Financial Rescue Plan Signed; FDIC Insurance to $250,000; Rates Will Come Down

The House passes the rescue plan or bailout bill today and President Bush swiftly signed it into law. It not only provides up to $700 billion to buy up toxic assets, but temporarily raises the limit on FDIC insurance to $250,000 per person per institution.

The House passes the rescue plan or bailout bill today and President Bush swiftly signed it into law.  It not only provides up to $700 billion to buy up toxic assets, but temporarily raises the limit on FDIC insurance to $250,000 per person per institution.  The increased insurance coverage expires on 12/31/2009 although if I were a betting man, I'd put money on the fact that we'll never go back to $100,000.

There are many questions about this increased coverage.  If I open a 5 year CD that is currently covered up to $250,000, what happens after 12/31/2009?  Does the coverage then go back to $100,000?  That means you shouldn't put more than $100,000 into any term longer than 1 year?  I tried calling the FDIC and although was told they are open until 10 pm Monday through Friday received a message that they were now closed.  That's a good move, closing early on one of the most significant days in their history.

When I get in touch with them I'll be sure to post what I discover.

Here's the statement from the FDIC website:

"FDIC Chairman Sheila C. Bair said, “The enactment of this legislation should ease fears among the public and financial institutions that have created uncertainty and disruption in the credit markets. As mandated by the statute, the FDIC will consult closely with the Treasury Department on the implementation of this new law.

"I am particularly pleased that the bill includes provisions for loan guarantees and credit enhancements on whole loans. This authority has the potential to permit innovative efforts to facilitate loan modifications and avoid unnecessary foreclosures. It has the ability to create incentives to leverage the private sector with minimal initial cash outlays.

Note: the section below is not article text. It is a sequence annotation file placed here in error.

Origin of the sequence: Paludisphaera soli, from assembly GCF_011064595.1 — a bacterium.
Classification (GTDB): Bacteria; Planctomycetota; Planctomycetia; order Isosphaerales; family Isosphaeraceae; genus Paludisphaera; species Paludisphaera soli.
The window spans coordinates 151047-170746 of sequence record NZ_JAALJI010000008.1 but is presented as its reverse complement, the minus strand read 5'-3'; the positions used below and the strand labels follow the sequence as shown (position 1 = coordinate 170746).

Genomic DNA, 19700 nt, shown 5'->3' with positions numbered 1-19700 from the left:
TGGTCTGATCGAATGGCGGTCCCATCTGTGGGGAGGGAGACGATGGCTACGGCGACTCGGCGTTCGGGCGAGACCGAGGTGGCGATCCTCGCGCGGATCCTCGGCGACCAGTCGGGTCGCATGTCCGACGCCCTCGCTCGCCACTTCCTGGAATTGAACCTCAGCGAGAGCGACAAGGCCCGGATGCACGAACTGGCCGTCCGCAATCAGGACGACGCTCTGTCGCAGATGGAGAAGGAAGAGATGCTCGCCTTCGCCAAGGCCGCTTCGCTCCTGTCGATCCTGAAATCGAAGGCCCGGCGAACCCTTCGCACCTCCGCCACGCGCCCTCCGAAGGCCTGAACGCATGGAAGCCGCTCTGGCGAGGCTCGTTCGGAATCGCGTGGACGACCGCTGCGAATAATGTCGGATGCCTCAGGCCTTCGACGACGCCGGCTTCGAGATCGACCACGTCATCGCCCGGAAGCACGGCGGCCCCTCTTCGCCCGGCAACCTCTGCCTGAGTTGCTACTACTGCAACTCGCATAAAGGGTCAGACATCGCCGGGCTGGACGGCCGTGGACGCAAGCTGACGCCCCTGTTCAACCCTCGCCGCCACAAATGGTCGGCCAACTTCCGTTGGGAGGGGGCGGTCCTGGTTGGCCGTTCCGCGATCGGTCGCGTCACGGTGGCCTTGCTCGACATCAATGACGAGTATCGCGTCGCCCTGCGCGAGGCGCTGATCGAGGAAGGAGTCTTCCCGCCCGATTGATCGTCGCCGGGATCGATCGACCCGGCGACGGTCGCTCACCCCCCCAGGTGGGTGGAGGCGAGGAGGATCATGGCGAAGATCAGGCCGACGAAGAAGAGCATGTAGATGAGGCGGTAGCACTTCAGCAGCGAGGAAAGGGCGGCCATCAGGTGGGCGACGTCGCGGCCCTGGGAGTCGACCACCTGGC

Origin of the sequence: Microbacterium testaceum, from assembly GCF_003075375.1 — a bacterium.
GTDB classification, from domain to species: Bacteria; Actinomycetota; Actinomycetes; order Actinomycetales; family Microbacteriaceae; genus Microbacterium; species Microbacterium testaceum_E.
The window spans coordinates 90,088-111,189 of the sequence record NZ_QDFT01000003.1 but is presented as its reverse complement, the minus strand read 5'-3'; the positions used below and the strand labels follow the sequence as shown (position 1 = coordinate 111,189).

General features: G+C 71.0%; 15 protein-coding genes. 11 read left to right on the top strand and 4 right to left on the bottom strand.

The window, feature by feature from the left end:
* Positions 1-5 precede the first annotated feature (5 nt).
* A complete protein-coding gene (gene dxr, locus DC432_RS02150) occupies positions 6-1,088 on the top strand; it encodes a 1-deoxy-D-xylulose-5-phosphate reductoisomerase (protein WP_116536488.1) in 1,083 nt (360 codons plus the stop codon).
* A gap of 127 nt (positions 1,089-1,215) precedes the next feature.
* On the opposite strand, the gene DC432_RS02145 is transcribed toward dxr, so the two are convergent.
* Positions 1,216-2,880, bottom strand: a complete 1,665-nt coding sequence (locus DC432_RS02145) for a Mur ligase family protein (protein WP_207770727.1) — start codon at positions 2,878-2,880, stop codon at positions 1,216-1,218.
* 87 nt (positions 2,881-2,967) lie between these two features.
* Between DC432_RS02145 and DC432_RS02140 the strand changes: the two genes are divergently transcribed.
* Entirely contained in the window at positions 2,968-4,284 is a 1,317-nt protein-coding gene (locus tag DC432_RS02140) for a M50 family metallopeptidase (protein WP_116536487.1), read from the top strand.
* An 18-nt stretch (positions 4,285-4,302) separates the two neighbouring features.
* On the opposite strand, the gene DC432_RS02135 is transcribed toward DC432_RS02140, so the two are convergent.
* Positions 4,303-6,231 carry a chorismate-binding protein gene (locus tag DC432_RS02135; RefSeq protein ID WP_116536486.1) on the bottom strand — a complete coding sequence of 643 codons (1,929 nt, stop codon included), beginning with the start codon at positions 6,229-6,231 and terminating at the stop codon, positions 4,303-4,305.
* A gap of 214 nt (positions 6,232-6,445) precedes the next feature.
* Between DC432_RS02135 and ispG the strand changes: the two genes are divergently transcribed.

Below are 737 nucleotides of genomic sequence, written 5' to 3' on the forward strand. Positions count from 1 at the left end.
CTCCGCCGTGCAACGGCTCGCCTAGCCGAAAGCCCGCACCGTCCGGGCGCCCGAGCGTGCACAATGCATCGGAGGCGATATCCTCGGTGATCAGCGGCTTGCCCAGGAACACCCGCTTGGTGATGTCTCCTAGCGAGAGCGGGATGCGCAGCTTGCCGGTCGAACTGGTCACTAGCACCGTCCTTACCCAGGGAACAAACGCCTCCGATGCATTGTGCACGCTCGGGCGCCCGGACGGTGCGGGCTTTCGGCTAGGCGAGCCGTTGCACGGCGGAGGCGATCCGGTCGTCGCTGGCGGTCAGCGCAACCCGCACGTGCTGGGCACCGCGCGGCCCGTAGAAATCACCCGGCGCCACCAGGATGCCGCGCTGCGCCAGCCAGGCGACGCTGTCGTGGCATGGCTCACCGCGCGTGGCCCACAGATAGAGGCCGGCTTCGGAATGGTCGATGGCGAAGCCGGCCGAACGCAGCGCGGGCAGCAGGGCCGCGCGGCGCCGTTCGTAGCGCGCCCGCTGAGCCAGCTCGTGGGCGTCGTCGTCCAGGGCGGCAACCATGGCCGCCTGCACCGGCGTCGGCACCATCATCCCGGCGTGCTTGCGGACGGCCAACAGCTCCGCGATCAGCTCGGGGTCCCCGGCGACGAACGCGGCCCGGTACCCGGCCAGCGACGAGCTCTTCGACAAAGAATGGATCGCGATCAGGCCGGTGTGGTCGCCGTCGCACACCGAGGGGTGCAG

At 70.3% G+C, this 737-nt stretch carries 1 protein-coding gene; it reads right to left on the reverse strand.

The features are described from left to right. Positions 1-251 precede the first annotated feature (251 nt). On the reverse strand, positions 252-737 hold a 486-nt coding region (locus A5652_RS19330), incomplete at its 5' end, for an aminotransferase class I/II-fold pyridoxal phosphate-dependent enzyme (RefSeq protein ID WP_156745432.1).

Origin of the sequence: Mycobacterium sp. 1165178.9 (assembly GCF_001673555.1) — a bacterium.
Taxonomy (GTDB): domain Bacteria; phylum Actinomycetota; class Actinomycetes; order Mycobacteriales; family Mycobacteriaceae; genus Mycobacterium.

"Temporarily raising the deposit insurance limits should address public confidence issues and provide additional liquidity to banks. As always, any potential borrowings from Treasury to support this additional coverage would need to be paid back from the FDIC’s traditional funding mechanism – industry assessments."

The downside to this increase is that the bill decreased the the pressure on banks to retain and attract new deposits.  Without this pressure look for lower rates on savings accounts and cds.  I predict a wave of rate cutting next week as banks take advantage of the bailout and the $250K increase in insurance.  Throw in a high probability of a Fed rate sometime in the next couple of months and you have the perfect storm for a drop.  Just what the Dr. ordered for savers.

Sam Cass
Sam Cass: Sam Cass, MBA, JD, University of Texas at Austin. Always a fan of Leonardo Da Vinci.

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